by Woody LaBounty
We put online, on average, 300 historical images each week. With more than 25,000 scans now on OpenSFHistory, it’s difficult to sift through the riches. Below, from just the 333 most recently posted, I have chosen five (really six) great San Francisco views.
This batch contains a lot of early and later commercial views from photographers such as Isaiah West Taber, Eadweard Muybridge, and Zan Stark, images that were frequently published at stereoviews and postcards. Some are numbing in their familiarity (the cable car turnaround on Powell… again), while others are delightful surprises (check out the Hammam Turkish Baths on Grant Avenue). It was hard to chose just five, but here we go:
Flannery Building, circa 1883
I have always had a soft spot for this little office building that stood on the gore between Market and Geary. Built in 1867, it hosted a series of dentists, cafes, and news stands across from Lotta’s Fountain while larger and larger skyscrapers, such as the Chronicle and Call buildings, rose around it. (wnp37.01786, copy negative courtesy of a private collector.)
Palace of Fine Arts, circa 1935
Looks like a mixed doubles match is in progress inside the Palace of Fine Arts. Since the Exploratorium left the building, there have been some struggles to find a proper use for the cavernous hall adjoining the beautiful dome, colonnade, and lagoon from the 1915 Panama-Pacific International Exposition. Maybe indoor sports is the answer? (wnp37.01775, copy negative courtesy of a private collector.)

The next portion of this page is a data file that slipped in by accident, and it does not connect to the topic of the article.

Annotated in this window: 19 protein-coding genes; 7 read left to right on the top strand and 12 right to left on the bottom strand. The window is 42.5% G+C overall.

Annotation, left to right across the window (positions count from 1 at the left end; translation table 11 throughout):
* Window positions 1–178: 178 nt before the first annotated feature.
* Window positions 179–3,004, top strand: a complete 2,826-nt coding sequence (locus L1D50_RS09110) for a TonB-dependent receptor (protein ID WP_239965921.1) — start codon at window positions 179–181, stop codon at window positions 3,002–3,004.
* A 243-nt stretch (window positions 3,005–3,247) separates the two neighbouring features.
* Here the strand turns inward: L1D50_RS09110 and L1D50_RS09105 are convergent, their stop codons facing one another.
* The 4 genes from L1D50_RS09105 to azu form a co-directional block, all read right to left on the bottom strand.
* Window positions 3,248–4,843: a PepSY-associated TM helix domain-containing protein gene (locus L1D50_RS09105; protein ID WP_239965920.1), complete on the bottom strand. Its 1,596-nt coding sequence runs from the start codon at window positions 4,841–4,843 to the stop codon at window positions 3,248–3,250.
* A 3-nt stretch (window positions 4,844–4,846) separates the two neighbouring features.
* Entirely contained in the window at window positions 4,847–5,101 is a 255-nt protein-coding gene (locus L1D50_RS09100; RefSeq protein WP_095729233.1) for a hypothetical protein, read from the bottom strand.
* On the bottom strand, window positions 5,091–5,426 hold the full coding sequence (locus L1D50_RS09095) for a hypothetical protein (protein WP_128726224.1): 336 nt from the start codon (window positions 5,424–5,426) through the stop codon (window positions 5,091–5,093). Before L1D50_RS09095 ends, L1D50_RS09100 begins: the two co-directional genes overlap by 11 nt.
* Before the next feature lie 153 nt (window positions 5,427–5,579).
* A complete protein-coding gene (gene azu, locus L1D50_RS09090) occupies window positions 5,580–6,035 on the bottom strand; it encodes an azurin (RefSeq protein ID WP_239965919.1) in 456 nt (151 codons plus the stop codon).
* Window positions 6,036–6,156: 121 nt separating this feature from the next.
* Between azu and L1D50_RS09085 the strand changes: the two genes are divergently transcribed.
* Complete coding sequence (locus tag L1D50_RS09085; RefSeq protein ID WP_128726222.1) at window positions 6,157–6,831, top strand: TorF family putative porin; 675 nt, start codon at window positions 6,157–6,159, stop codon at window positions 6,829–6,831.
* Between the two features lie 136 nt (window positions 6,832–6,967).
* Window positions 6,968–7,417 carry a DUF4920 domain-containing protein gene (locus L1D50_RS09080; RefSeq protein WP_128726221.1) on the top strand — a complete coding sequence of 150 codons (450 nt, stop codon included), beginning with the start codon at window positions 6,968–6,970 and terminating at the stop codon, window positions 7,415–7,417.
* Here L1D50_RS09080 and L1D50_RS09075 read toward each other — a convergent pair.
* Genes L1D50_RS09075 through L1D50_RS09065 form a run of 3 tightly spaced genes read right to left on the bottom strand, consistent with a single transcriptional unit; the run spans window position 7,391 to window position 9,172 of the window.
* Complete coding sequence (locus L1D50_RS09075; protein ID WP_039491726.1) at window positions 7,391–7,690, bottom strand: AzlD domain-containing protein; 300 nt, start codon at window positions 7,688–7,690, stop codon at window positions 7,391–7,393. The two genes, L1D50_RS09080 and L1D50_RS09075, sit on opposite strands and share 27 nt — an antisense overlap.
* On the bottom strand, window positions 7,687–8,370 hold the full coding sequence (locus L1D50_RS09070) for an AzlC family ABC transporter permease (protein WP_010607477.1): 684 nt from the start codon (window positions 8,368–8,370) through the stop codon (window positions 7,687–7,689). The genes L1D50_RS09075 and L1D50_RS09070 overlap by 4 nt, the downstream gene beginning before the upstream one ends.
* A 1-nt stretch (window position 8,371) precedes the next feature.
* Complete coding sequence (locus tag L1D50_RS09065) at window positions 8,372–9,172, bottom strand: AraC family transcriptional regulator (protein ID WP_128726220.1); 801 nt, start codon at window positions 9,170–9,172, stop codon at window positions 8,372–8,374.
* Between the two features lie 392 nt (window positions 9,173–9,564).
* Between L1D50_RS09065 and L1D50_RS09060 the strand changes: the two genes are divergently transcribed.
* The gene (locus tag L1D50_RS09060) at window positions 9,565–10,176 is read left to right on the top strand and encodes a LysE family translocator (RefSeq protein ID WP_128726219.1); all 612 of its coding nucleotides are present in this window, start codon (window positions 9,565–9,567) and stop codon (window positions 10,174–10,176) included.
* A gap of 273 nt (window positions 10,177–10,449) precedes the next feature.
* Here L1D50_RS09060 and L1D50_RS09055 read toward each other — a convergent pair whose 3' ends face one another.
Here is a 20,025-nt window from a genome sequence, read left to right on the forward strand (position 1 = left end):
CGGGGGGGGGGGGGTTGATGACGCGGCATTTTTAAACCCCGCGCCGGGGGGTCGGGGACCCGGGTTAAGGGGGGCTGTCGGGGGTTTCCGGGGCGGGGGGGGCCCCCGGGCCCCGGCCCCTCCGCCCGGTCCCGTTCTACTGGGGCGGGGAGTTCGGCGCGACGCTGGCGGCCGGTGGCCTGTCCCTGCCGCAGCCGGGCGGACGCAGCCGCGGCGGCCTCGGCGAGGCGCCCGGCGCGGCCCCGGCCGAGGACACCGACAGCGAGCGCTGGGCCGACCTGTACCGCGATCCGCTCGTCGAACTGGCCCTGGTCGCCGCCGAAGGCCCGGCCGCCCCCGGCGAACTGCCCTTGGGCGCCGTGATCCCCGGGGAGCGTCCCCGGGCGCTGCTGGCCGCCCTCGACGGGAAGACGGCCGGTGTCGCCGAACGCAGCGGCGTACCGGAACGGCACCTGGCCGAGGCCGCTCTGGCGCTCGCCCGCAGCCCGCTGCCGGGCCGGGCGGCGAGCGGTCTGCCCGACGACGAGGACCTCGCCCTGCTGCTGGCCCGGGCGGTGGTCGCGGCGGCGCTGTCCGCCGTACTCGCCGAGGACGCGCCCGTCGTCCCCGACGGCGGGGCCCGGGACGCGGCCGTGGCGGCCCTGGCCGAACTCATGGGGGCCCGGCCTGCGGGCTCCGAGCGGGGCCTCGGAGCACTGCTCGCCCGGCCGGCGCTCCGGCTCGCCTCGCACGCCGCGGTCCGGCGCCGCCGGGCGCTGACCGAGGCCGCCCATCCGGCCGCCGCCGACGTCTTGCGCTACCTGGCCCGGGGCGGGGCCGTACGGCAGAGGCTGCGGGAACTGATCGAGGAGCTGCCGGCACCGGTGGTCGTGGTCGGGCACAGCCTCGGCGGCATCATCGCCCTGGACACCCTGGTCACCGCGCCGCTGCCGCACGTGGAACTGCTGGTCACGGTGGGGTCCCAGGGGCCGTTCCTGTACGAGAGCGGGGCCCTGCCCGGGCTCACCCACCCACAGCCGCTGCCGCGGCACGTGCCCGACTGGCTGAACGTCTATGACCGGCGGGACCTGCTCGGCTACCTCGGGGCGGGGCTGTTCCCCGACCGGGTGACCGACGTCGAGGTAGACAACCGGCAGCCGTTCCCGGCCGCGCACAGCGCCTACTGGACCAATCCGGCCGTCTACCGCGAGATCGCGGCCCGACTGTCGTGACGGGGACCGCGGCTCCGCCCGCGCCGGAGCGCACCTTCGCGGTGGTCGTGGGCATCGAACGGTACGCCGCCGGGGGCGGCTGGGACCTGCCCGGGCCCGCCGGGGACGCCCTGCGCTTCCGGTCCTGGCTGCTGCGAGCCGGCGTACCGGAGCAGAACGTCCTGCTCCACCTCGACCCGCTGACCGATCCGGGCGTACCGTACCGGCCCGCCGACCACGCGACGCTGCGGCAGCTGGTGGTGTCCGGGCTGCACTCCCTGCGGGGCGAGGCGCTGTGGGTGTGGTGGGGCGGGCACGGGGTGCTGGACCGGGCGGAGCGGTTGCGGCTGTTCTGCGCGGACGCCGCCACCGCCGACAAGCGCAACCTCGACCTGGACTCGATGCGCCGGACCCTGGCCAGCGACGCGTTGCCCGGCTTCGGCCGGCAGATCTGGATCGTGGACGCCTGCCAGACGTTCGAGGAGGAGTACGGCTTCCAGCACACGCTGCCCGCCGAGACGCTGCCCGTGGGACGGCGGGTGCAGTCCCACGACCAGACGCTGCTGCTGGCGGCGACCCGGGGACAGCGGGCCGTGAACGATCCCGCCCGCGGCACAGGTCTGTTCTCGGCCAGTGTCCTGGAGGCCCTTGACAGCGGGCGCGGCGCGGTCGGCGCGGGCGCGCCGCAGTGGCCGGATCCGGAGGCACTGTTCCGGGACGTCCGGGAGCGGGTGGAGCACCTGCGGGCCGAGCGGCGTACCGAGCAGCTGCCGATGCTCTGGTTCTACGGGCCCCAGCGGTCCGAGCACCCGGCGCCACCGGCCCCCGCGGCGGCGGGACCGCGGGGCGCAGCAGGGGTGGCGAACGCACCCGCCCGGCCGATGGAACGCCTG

Calvary Church, circa 1875
At one time, the northwest corner of Geary and Powell, facing Union Square, was a serene place for a church. But the busy city grew westward, and the leaders of Cavalry Presbyterian, who had already moved the church once, took apart the whole structure—one million bricks—and rebuilt it on the corner of Fillmore and Jackson Streets, where it still stands today. Now the St. Francis Hotel rises from this very busy corner. (wnp37.01597, Eadweard Muybridge photograph, copy negative courtesy of a private collector.)
Masonic and Fulton, circa 1890
Yes, at one time you could take a cable car all the way west to Masonic and Fulton. The site of the facilities of the Market Street Cable Railway, then a very undeveloped locale, is now in the heart of the city near the University of San Francisco. (wnp37.01668, copy negative courtesy of a private collector.)
Fishermans Wharf, circa 1930s
OK, maybe yet another shot of the iconic tourist destination isn’t terribly exciting, but I love the composition of this photograph, the little girl, and the simple way the Castagnola Brothers display their catch on the tables. (wnp37.01744, copy negative courtesy of a private collector.)
Take a look at all 333 recently-uploaded images. If you have a correction, comment, or can help us identify the location of our current mystery shots (which street is this parade on?), just click on the button that says “Contact us about this image” in the right column.